The State Of Node


So, how is Node.js doing in 2022/23? Pretty darn good, it seems. Global adoption of Node.js is still growing, and along with it grows and matures its ecosystem. It has become one of the most popular choices for web development. Over 30 million websites, or just over 2% of all websites (according to W3Techs Survey) are now powered by Node.js. Among them are Netflix, Twitter, Github, Spotify, PayPal and Ebay, just to name a few big ones. Also, the platform itself has matured with fewer deprecations and less breaking changes in the annual major version upgrade. This was expected, of course, after years of rapid changes and improvements.

It is hard to separate the rise of Node.js from the rise of JavaScript. The breakthrough that was reached in 2015 with the release of the ECMAScript 6 standard really pushed Node.js forward. Its full adoption by the Node.js platform itself and by packages in the npm repository, which is one of the world’s largest software repositories, took several years. The standard was refined and improved by the three subsequent ECMAScript versions released between 2016 and 2018. Since then the dust has settled and perhaps the state of JavaScript and Node.js right now is comparable to the state of Java after the SE6 release in 2006 when Java was widely considered as “mature”.

Node.js has a strong standing in web development and in the DevOps community. Moreover, it is now also being recognised as a serious contender for enterprise applications. According to the Node.js community, 43% of all Node developers say they’re using Node in enterprise applications. This has very likely something to do with the growth of microservice architectures in recent years that allow engineers to divide large applications into collections of loosely coupled services that are developed, deployed and maintained individually. With its small footprint and short turnaround time, Node.js appears to be ideal for this.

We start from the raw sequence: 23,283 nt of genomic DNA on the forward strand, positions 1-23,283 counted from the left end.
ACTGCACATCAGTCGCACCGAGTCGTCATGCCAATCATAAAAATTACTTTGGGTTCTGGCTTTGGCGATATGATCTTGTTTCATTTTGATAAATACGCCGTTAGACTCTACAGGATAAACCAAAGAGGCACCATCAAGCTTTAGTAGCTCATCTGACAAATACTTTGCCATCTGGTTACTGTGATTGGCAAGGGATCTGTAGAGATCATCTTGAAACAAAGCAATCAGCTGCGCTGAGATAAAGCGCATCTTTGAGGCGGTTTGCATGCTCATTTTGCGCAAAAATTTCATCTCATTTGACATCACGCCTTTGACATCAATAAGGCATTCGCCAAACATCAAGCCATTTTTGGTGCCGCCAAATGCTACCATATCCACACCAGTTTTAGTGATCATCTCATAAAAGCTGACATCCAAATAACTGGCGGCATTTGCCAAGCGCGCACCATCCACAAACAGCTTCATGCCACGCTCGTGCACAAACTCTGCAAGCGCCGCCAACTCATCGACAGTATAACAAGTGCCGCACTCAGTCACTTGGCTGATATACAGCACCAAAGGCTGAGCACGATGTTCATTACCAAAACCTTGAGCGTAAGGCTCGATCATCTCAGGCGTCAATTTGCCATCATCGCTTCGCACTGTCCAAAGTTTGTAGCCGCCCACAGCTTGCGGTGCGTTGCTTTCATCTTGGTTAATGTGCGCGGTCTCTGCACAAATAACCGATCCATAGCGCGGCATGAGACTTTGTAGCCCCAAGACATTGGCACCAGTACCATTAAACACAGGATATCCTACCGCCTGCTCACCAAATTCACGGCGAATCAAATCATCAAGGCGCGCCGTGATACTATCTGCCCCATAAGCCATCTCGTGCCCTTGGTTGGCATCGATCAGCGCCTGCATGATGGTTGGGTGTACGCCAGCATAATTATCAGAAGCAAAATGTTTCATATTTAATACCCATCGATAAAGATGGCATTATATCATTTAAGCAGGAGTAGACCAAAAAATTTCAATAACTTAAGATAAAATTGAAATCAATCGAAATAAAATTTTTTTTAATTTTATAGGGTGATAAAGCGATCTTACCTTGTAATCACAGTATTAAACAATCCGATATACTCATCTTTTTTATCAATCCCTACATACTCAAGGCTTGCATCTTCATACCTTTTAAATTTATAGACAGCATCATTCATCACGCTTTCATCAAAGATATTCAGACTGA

To understand the success of Node.js in large scale web applications and enterprise applications, one must look at four orthogonal technologies, namely Node.js itself, microservices, CI/CD automation, and Kubernetes. Node.js makes it possible to quickly create web services without compromising on efficiency and resource utilisation. The microservice architecture provides the framework for achieving high modularity and scalability. Microservices are easier to understand, develop and test compared to monolithic applications. Their lifecycle is automated with CI/CD pipelines and finally, the containerised microservices are orchestrated by and deployed on Kubernetes.

What does this all mean in business terms? It’s quite simple actually. Using these four technologies, it is possible to achieve much faster software lifecycles and therefore accelerate time-to-market by an order of magnitude. While in the past, large business applications went through 2-weeks, 4-weeks, or even longer release cycles, with each release demanding painstaking planning and accuracy, a modern CI/CD pipeline can deploy a microservice update to production in minutes. Kubernetes provides the orchestration and high availability, which is important for high-grade service level objectives, such as triple-nine (and higher) online availability.

You would be right to conclude that Node.js, microservices and CI/CD together enable a highly agile work process. If you recall that agile software development is based on the principle of using small iterations to bring software from the planning stage into production thus creating tangible value quickly, this is exactly what the mentioned technologies allow us to put into practice. Continuous deployment implies that there aren’t any more release cycles and that new features, fixes and improvements go into production as soon as they are ready. They do so without human intervention once they are committed and pass all tests. It is easy to understand the role of DevOps and CI/CD in agile practice, but what role exactly does Node.js play and how is it benefiting the agile process?